Tuesday, October 21, 2014

Tell us why you want to end MS, Kevin

I received an email today, a message from the National MS Society.  The subject was clearly stated: Tell us why you want to end MS, Kevin

It’s a petition but there’s not a clear political, financial, or social campaign associated with the question.  The goal of Katharine George (National Sr. Director, Database Marketing) is to “rally the MS community and together we can build on the momentum of recent promising research projects and do more to help everyone with MS better navigate the challenges of life with this disease.”

I’m not one to randomly click on links, but I know the source and it’s legit.  Besides, I’m kind of curious to know what she’s really asking for.  So, OK, I’ll bite.  I visit the site: (https://secure3.convio.net/nmss/site/SPageServer/?pagename=HOM_FY15_10_oct_survey&s_src=DHODI151042WEB). 

Clustered on the page is one line that stirs my response:
  • Tell us why ending MS is important to you
I can do that, Katharine, but your little response block on the page won’t do.  Please bear with me.

Why do I want to end MS?
Because my MS will not stop its attack on my body

It has been 15 years since I was first told “you have MS.”  In a flash, I lost most of the focus in my life at the time.  I was as a 27-year old Army Captain, an AH-64 Apache pilot serving overseas as an Air Cavalry troop commander, living the life that I always dreamed about.  Then I wasn’t.  I became a 28-year old patient at Walter Reed Army Medical Center in D.C., learning to live with vision issues, pain, mobility challenges, and the psychological damage of facing the rest of my life in a chronic state of disability.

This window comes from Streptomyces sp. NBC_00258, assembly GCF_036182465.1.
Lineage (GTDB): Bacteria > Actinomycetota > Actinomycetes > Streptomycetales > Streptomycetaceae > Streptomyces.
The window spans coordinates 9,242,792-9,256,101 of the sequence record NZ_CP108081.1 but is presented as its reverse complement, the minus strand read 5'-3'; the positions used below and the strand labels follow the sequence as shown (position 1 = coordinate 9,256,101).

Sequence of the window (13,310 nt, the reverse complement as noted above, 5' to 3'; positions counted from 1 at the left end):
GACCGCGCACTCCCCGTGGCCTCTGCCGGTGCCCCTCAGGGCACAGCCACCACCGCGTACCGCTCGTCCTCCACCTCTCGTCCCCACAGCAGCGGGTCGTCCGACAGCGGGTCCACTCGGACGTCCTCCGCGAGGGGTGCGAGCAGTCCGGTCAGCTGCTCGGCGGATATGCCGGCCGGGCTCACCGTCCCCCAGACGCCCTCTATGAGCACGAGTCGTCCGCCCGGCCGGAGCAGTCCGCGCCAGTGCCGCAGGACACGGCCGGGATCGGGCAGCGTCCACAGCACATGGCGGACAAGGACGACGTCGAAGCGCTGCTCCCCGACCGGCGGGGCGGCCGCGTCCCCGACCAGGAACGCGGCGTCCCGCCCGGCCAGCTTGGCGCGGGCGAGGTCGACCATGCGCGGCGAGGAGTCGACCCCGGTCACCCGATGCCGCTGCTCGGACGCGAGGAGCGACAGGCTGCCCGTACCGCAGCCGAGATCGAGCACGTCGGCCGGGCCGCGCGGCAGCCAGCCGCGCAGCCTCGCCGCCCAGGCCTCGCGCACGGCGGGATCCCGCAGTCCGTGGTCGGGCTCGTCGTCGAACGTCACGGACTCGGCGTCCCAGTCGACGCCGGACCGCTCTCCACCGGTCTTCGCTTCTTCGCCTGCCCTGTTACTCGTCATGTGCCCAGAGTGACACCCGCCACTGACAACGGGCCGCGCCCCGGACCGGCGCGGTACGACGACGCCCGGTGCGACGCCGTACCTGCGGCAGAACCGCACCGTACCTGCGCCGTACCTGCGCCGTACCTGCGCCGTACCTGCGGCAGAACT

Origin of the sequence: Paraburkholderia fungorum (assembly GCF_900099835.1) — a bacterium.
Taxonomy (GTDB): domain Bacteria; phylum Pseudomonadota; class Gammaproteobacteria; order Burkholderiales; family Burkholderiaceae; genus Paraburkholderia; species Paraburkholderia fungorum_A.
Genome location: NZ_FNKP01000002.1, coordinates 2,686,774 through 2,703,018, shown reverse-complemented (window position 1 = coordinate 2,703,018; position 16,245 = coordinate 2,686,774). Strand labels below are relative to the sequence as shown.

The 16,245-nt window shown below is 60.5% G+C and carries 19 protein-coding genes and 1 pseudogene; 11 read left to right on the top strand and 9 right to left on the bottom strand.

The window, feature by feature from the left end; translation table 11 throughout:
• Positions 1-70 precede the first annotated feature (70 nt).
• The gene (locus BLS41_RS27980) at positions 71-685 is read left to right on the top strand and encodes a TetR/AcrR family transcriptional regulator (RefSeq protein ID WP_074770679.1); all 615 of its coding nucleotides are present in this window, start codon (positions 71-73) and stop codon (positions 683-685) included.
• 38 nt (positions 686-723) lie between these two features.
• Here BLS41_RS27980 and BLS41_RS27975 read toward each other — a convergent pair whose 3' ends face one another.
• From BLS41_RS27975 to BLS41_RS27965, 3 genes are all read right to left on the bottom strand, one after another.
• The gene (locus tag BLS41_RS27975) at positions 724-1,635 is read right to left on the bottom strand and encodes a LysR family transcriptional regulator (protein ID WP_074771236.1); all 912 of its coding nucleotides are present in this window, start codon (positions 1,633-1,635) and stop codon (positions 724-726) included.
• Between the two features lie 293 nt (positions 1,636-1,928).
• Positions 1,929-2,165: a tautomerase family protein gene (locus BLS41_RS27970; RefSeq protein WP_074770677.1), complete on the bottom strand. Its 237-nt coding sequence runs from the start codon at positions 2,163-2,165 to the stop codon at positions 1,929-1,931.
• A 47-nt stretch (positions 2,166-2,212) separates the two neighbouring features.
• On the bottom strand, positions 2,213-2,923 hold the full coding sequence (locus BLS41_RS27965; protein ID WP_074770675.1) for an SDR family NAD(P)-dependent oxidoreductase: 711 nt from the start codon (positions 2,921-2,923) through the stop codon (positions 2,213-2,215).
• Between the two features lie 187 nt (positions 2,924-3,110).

I recovered; not everything but I recovered a lot.  I built a new life for myself, both personally and professionally.  I comfortably managed my MS.  Though MS symptoms and treatments were always a part of my life, I was still able to manage.  I began to focus on giving back to the MS Society; riding to raise money and awareness for those who helped me through my dark days.  With amazing personal adventures and fulfillment, exciting domestic and international assignments, I was living the new life I was now dreaming about.  That didn’t last long.  By the time I was 32 I had lost everything again and was faced with increasing physical and emotional damage.

My family and friends bore a heavier burden with me this time, more than they deserved, but again I recovered much of what I lost.  I regained my strength, fell in love with an amazing woman, and built a new life that is stronger than all of my old dreams combined!  Together, we thrive, fight, fail, suffer, recover some, then create more.  I don’t lose everything anymore, because Brie is there to share that burden and help me recover…time and time again.